[TheThinkTank] THE LIST
joshuahof at gmail.com
Sat May 23 09:34:00 PDT 2015
Angel, et al.,
I appreciate the distinction you make between *co-ops* and *collectives.* It
sounds like your shop is innovating with the power relationships that
surround decision making. I'm excited to see how you grow.
It's my understanding that capitalism is a firstly a description of our
social relationships, and secondly our economic system. Because it's not
just our economy but society itself that is capitalistic (in reality the
two are the same) living a true alternative is actually impossible. We
can aspire to take anti-capitalist actions by experimenting with new
non-hierarchical systems for the production/distribution of goods and
services. I'm interested in exploring those alternatives.
To be clear, I don't think that hierarchical power structures are very
innovative. Which is why I'm less interested in traditional non-profits and
more interested in collectives and co-ops that may use a 501c status to
explore what's possible. As long as co-op are exploring ways of
distributing decision making power than I think they qualify for my
purposes. What do you think?
What I want to avoid supporting are people using a 501c status to "recycle"
bikes for a personal profit (an astonishing number of people) I'm also wary
of the religious non-profits using bikes as an evangelical tool (also a
surprisingly large number).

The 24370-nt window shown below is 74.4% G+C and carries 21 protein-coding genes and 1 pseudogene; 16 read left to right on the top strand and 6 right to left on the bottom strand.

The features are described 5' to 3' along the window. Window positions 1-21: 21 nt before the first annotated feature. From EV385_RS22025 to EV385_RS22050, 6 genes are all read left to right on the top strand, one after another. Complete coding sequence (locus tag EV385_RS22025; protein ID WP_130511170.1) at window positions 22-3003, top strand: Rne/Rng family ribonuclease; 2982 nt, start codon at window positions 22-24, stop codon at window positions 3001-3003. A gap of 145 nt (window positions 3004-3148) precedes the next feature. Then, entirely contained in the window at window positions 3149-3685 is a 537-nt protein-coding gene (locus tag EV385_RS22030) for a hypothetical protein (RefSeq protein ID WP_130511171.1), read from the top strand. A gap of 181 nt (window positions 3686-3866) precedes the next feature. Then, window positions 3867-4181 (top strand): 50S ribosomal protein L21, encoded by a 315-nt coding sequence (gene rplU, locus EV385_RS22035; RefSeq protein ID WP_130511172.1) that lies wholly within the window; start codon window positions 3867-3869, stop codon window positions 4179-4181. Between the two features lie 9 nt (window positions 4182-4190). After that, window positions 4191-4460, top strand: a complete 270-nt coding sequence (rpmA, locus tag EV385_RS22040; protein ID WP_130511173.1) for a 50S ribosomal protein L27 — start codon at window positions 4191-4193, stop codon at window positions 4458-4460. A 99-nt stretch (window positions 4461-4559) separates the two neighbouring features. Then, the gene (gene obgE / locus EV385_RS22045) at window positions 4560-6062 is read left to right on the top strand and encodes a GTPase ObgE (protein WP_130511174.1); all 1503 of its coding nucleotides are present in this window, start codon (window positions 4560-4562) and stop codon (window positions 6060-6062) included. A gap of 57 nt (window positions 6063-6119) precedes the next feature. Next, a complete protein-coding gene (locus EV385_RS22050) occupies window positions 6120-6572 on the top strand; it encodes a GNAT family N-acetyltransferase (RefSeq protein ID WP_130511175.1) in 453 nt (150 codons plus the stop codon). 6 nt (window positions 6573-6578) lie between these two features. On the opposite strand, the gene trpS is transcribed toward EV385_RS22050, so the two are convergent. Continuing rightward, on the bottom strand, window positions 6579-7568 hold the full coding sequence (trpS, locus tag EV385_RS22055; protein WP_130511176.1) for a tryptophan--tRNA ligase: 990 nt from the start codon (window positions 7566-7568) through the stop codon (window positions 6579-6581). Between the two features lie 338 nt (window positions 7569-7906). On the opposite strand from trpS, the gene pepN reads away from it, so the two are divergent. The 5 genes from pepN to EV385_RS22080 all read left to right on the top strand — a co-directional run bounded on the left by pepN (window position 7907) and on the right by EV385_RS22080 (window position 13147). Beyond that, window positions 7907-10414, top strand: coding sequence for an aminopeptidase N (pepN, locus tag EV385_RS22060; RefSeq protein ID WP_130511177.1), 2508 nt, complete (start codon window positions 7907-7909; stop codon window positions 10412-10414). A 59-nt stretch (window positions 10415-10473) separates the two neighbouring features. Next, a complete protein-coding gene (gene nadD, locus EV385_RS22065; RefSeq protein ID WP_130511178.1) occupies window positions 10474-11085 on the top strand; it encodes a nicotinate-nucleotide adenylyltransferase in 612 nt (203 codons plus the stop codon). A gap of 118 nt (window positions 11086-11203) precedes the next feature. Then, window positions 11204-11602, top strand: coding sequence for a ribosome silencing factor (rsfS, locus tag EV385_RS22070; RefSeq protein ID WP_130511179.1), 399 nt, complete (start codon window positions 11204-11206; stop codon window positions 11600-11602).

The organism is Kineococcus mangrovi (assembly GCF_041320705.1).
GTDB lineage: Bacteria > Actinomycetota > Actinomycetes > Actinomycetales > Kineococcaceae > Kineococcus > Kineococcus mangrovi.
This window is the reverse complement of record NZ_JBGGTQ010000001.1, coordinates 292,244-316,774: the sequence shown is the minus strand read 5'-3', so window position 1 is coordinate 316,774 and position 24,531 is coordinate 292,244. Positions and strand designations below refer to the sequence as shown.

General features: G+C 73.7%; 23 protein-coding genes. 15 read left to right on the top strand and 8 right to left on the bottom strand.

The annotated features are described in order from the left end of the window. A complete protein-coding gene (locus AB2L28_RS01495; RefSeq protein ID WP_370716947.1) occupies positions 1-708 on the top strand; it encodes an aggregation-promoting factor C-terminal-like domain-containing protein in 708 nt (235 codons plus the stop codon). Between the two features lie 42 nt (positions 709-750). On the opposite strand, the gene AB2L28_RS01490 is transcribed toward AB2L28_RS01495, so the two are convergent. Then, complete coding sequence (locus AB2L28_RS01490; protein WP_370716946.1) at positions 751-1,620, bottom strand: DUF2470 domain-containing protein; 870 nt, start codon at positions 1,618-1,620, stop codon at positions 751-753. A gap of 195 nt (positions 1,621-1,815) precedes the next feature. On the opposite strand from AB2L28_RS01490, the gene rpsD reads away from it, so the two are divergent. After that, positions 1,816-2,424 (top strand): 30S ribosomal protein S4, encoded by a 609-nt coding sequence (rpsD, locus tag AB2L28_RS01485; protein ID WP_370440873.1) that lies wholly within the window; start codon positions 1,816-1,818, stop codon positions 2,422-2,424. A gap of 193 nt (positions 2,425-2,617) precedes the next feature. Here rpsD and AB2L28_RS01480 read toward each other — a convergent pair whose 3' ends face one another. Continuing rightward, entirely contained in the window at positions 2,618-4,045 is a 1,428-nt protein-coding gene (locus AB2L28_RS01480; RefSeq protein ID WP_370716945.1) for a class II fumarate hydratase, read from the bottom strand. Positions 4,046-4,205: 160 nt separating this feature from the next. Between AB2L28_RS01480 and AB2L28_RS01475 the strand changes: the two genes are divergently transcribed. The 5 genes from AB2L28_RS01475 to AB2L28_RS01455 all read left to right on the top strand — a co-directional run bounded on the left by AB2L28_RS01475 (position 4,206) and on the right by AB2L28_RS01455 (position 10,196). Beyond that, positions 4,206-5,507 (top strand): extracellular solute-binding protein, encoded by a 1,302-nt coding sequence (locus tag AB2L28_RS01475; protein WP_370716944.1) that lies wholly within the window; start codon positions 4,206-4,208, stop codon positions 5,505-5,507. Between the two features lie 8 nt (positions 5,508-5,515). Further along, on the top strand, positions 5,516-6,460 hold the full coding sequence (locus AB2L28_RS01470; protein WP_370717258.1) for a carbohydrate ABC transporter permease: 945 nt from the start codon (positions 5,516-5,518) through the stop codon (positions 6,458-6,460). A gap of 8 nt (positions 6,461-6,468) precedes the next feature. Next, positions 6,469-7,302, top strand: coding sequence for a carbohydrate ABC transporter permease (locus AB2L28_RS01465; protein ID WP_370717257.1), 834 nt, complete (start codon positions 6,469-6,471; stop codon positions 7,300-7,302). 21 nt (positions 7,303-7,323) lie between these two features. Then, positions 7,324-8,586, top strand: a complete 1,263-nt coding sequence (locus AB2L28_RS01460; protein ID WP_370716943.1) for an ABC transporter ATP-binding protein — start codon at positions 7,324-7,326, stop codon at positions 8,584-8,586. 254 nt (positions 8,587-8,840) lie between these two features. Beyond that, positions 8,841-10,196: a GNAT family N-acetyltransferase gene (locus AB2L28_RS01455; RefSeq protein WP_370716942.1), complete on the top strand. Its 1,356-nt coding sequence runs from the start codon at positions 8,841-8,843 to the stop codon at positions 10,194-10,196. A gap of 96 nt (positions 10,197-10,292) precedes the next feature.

All that said, THE LIST is getting a lot of request from charities and
educational non-profits. It's difficult for me to know who is actually
innovating with social relationships and who is just filling a local
material need. Both are important. Suggestions?
The votes so far:
Include ALL 501c bike related orgs - 6
Include only collectives, etc - 2
On Thu, May 21, 2015 at 7:11 PM, Angel York <aniola at gmail.com> wrote:
> Hi Joshua,
> Both of the bike collectives I have volunteered at are consensus-based
> organizations. The Davis Bike Collective spent a year putting together its
> by-laws and running them past a lawyer to ensure that the board had no
> formal decision-making power, but was instead beholden to the decisions
> made by the core volunteers. I believe the legal definition of a co-op has
> to do with purchasing power, where as a collective we didn't have to have
> that orientation and could instead focus on our priority, which was helping
> people learn how to fix bikes. Food co-ops are usually co-ops because they
> are about *buying* food. So I'm not sure that a co-op is actually less
> capitalist, and given what I hear you saying you value, I would be also
> asking how the various organizations are making their decisions. Also,
> have you checked the wiki page of community bicycle organizations? It has
> a long-standing list including the criteria that I believe more or less
> helps guide who might be interested in participating in, say, this list.
> The more lists the better! I look forward to thr day when there are so
> many lists of community bike organizations that you need lists of lists to
> keep track of them! Thanks for creating one such list!
> Angel York
> On May 21, 2015 1:17 PM, "Joshua Hoffman" <joshuahof at gmail.com> wrote:
>> Thanks to Eric, Paul, Jeff, Kevin, and Matt for taking the time to
>> engage. Also thanks to everyone who shared new shops to add. I'll get on it
>> (that includes you Jeff). It turns out I was only subscribed to the "list"
>> email that arrives once a week so I missed a few of your replies.